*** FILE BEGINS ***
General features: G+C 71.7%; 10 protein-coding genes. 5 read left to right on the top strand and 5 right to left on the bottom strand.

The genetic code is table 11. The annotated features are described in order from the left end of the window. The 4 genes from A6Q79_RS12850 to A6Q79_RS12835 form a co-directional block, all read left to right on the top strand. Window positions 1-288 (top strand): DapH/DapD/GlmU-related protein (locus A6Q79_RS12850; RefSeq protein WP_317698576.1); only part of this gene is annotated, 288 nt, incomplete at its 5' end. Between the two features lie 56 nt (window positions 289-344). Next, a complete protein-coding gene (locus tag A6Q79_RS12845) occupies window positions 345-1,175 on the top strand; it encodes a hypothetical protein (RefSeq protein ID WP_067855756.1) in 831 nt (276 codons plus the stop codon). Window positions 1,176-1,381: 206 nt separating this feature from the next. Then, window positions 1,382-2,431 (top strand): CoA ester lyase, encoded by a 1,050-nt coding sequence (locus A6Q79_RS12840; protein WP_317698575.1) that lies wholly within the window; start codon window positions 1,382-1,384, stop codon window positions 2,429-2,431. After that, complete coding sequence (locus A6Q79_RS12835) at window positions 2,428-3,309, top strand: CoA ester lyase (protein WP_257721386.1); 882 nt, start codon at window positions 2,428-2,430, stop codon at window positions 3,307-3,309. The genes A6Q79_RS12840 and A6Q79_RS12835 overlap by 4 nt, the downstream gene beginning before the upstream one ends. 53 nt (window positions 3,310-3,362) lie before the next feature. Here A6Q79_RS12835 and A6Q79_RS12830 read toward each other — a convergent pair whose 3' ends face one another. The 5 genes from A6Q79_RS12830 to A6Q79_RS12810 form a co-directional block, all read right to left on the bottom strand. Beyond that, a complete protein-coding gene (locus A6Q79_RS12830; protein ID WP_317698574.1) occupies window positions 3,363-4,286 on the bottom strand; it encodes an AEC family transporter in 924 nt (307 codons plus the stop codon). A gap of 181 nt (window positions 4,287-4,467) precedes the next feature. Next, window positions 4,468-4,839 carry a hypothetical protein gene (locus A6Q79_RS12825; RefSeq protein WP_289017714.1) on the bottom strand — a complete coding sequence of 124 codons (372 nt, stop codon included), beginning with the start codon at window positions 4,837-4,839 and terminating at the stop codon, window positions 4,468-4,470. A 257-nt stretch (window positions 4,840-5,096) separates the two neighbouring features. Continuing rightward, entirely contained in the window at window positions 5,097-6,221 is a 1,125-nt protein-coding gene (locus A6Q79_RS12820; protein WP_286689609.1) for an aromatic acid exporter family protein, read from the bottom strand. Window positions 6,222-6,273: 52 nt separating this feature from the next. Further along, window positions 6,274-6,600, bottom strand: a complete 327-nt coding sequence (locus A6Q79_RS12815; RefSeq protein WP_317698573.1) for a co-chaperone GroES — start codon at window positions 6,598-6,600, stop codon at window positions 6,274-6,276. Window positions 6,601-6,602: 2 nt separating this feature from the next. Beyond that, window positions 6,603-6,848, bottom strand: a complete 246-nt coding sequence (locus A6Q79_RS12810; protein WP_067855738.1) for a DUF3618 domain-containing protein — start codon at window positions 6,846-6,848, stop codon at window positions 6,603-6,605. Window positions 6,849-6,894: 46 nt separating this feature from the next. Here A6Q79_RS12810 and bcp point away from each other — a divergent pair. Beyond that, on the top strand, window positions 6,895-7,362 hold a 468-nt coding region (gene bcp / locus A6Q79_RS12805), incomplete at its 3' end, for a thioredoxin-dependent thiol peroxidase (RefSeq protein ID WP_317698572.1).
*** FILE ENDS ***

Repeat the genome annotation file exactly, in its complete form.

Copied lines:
General features: G+C 71.7%; 10 protein-coding genes. 5 read left to right on the top strand and 5 right to left on the bottom strand.

The genetic code is table 11. The annotated features are described in order from the left end of the window. The 4 genes from A6Q79_RS12850 to A6Q79_RS12835 form a co-directional block, all read left to right on the top strand. Window positions 1-288 (top strand): DapH/DapD/GlmU-related protein (locus A6Q79_RS12850; RefSeq protein WP_317698576.1); only part of this gene is annotated, 288 nt, incomplete at its 5' end. Between the two features lie 56 nt (window positions 289-344). Next, a complete protein-coding gene (locus tag A6Q79_RS12845) occupies window positions 345-1,175 on the top strand; it encodes a hypothetical protein (RefSeq protein ID WP_067855756.1) in 831 nt (276 codons plus the stop codon). Window positions 1,176-1,381: 206 nt separating this feature from the next. Then, window positions 1,382-2,431 (top strand): CoA ester lyase, encoded by a 1,050-nt coding sequence (locus A6Q79_RS12840; protein WP_317698575.1) that lies wholly within the window; start codon window positions 1,382-1,384, stop codon window positions 2,429-2,431. After that, complete coding sequence (locus A6Q79_RS12835) at window positions 2,428-3,309, top strand: CoA ester lyase (protein WP_257721386.1); 882 nt, start codon at window positions 2,428-2,430, stop codon at window positions 3,307-3,309. The genes A6Q79_RS12840 and A6Q79_RS12835 overlap by 4 nt, the downstream gene beginning before the upstream one ends. 53 nt (window positions 3,310-3,362) lie before the next feature. Here A6Q79_RS12835 and A6Q79_RS12830 read toward each other — a convergent pair whose 3' ends face one another. The 5 genes from A6Q79_RS12830 to A6Q79_RS12810 form a co-directional block, all read right to left on the bottom strand. Beyond that, a complete protein-coding gene (locus A6Q79_RS12830; protein ID WP_317698574.1) occupies window positions 3,363-4,286 on the bottom strand; it encodes an AEC family transporter in 924 nt (307 codons plus the stop codon). A gap of 181 nt (window positions 4,287-4,467) precedes the next feature. Next, window positions 4,468-4,839 carry a hypothetical protein gene (locus A6Q79_RS12825; RefSeq protein WP_289017714.1) on the bottom strand — a complete coding sequence of 124 codons (372 nt, stop codon included), beginning with the start codon at window positions 4,837-4,839 and terminating at the stop codon, window positions 4,468-4,470. A 257-nt stretch (window positions 4,840-5,096) separates the two neighbouring features. Continuing rightward, entirely contained in the window at window positions 5,097-6,221 is a 1,125-nt protein-coding gene (locus A6Q79_RS12820; protein WP_286689609.1) for an aromatic acid exporter family protein, read from the bottom strand. Window positions 6,222-6,273: 52 nt separating this feature from the next. Further along, window positions 6,274-6,600, bottom strand: a complete 327-nt coding sequence (locus A6Q79_RS12815; RefSeq protein WP_317698573.1) for a co-chaperone GroES — start codon at window positions 6,598-6,600, stop codon at window positions 6,274-6,276. Window positions 6,601-6,602: 2 nt separating this feature from the next. Beyond that, window positions 6,603-6,848, bottom strand: a complete 246-nt coding sequence (locus A6Q79_RS12810; protein WP_067855738.1) for a DUF3618 domain-containing protein — start codon at window positions 6,846-6,848, stop codon at window positions 6,603-6,605. Window positions 6,849-6,894: 46 nt separating this feature from the next. Here A6Q79_RS12810 and bcp point away from each other — a divergent pair. Beyond that, on the top strand, window positions 6,895-7,362 hold a 468-nt coding region (gene bcp / locus A6Q79_RS12805), incomplete at its 3' end, for a thioredoxin-dependent thiol peroxidase (RefSeq protein ID WP_317698572.1).